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Evidence of photosynthesis 1.75 billion years ago

Natasha Kumar By Natasha Kumar Jan27,2024

Evidence for photosynthesis, there is 1, 75 billion years

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Image of Navifusa majensis, microfossil from the McDermott Formation in Australia. This 1.75 billion year old microfossil contains thylakoids, which allow it to be identified as a cyanobacteria.

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Photosynthetic structures have been observed in fossilized cells 1.75 billion years old. A record.

These structures called thylakoids were identified in microfossils of cyanobacteria (Navifusa majensis) discovered in the McDermott Formation in Australia by paleobiologist Catherine Demoulin and her colleagues at the University of Liège in Belgium.

A thylakoid resembles a flattened spherical vesicle. It's like a space surrounded by a membrane inside a cell, explains biologist David Morse, of the Plant Biology Research Institute associated with the University of Montreal, who did not participate in the study.

It is in these flattened spheres that all the photosynthetic machinery is found, adds the scientist.

As a general rule, bacteria do not have an internal membrane. But cyanobacteria are a big exception to the rule! notes the scientist, who considers this work convincing.

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We clearly see in the micrographs a cell with several lines inside. This type of structure is not observed anywhere other than in cells with thylakoids.

A quote from David Morse, of the Plant Biology Research Institute

The role of cyanobacteria provided with thylakoids is considered by several biologists to be crucial in the occurrence, 2.4 billion years ago, of the great oxygenation of the Earth's atmosphere which profoundly changed the evolution of early life on the planet.

But this hypothesis has still not been verified in the fossil record by the discovery of physical evidence that would confirm this chronology.

There is a discordance between the when the concentration of oxygen begins to rise on Earth and the appearance in the fossil record of organisms with thylakoids, explains David Morse, of the Plant Biology Research Institute.

< p class="StyledBodyHtmlParagraph-sc-48221190-4 hnvfyV">In fact, until now, the oldest known thylakoid fossils were 550 million years old. Those that we have identified therefore make it possible to push back the fossil record by 1.2 billion years, explains paleobiologist Emmanuelle Javaux.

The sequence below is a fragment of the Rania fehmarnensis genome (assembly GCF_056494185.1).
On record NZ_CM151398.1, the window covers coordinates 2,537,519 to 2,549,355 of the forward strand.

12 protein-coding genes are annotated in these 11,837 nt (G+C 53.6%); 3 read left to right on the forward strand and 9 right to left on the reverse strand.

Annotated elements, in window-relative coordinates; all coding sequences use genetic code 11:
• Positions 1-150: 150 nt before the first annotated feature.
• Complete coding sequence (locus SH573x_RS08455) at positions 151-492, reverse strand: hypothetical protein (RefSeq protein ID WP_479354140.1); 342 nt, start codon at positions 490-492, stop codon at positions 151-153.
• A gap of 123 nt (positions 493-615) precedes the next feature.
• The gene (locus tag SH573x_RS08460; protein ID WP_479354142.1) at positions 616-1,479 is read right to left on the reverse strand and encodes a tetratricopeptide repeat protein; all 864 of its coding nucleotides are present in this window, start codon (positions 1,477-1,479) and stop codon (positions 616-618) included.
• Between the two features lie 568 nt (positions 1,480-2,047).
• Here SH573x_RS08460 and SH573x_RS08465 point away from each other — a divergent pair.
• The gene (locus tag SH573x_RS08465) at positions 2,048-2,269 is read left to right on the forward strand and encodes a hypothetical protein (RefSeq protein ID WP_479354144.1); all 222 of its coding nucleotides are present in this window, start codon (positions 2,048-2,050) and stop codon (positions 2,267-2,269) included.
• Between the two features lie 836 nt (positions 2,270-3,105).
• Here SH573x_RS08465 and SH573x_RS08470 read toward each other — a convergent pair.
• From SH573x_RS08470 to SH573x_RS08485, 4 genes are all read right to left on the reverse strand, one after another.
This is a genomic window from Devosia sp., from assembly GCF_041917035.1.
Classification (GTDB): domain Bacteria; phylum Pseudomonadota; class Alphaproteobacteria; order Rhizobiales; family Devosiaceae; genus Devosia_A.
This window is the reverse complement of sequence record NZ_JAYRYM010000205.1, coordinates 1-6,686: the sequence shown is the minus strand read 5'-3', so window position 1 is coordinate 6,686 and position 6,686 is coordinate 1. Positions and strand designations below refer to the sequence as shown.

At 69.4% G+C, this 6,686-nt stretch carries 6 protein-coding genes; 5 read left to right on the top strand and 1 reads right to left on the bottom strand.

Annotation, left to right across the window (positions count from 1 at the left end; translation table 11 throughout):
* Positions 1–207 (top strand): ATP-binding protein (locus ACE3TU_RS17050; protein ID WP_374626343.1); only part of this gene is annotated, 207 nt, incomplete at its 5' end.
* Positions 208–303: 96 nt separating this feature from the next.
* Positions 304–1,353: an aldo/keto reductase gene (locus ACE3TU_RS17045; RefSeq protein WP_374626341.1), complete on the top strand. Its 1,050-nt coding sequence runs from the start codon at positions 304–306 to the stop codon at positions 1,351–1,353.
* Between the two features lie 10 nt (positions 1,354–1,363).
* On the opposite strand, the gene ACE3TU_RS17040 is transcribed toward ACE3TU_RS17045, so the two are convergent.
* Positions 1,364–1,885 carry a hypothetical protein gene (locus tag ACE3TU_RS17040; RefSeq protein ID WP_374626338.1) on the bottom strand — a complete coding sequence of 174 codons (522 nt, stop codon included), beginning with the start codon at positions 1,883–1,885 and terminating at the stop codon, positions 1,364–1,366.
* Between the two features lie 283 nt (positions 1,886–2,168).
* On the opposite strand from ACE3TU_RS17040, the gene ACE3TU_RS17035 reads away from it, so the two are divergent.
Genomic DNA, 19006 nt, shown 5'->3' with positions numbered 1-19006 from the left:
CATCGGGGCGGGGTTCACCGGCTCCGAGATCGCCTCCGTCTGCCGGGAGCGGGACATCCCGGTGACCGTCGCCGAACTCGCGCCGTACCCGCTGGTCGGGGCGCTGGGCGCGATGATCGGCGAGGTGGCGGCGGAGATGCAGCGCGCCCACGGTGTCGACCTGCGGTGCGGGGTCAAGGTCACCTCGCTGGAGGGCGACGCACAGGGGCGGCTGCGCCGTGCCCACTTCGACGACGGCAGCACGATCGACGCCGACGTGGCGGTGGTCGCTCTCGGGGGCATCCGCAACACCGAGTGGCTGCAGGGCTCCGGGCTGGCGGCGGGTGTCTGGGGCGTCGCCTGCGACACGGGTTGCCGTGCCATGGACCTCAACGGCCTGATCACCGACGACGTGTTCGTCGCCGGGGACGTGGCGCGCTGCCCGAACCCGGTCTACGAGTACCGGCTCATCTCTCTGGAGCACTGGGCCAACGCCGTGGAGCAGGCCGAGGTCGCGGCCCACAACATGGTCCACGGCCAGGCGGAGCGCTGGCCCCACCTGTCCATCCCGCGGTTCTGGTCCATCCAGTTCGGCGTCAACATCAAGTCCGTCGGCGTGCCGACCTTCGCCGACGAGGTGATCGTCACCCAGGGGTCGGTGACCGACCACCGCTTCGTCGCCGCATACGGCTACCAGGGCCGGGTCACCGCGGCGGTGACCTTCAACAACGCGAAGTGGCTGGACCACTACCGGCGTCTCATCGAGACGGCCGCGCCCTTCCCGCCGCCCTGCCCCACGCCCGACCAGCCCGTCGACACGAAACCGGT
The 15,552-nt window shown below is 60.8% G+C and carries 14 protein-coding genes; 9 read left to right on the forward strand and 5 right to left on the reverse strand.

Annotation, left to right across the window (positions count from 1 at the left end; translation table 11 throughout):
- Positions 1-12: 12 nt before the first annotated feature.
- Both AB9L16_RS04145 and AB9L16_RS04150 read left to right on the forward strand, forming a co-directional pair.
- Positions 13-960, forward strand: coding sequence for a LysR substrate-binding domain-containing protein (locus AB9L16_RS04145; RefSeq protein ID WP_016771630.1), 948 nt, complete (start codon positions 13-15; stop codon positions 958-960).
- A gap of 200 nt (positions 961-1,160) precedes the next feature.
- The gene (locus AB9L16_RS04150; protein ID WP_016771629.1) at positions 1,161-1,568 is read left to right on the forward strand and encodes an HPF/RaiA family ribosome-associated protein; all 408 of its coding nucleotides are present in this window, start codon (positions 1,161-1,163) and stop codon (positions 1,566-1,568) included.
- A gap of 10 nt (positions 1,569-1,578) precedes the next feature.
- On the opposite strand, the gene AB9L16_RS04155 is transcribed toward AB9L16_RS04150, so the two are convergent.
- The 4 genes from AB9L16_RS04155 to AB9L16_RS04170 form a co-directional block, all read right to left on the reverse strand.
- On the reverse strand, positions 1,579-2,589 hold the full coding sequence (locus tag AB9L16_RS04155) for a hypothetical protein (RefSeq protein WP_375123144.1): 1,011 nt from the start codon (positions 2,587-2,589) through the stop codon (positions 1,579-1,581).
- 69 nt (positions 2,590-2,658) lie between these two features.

It It is therefore still not possible to establish a cause and effect link between the thylakoids and high oxygenation, notes David Morse.

As the oldest fossils with thylakoids date back 550 million years and the " oxygen started rising 2.4 billion years ago, we can't prove anything.

A quote from David Morse of the Plant Biology Research Institute

< p class="StyledBodyHtmlParagraph-sc-48221190-4 hnvfyV">But recent discoveries bring us closer to proof of the involvement of cyanobacteria with thylakoids in the accumulation of oxygen in the Earth's atmosphere.

But the chronology of the origin of oxygenic photosynthesis and the type of cyanobacteria involved during great oxygenation remain debated, indicates David Morse.

Another source would it have caused the increase in oxygen, like proto-cyanobacteria unknown to science?

According to Mr. Morse, the discovery described in the study published in the journal Nature (New window) (in English) makes it possible to glimpse the possibility of discovering thylakoids in even older fossil cyanobacteria.

And thus establish once and for all the role of thylakoids in the massive accumulation of oxygen on Earth. We are getting closer and closer to the magic number of 2.4 billion years, notes David Morse.

Emmanuelle Javaux recalls that the Microscopic life constitutes the most diverse and abundant form of life on Earth since the origin of life. Studying its fossil record with new approaches allows us to understand how life has evolved for at least 3.5 billion years. Some of this research even tells us how to look for traces of life beyond Earth, she concludes.

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Natasha Kumar

By Natasha Kumar

Natasha Kumar has been a reporter on the news desk since 2018. Before that she wrote about young adolescence and family dynamics for Styles and was the legal affairs correspondent for the Metro desk. Before joining The Times Hub, Natasha Kumar worked as a staff writer at the Village Voice and a freelancer for Newsday, The Wall Street Journal, GQ and Mirabella. To get in touch, contact me through my 1-800-268-7116

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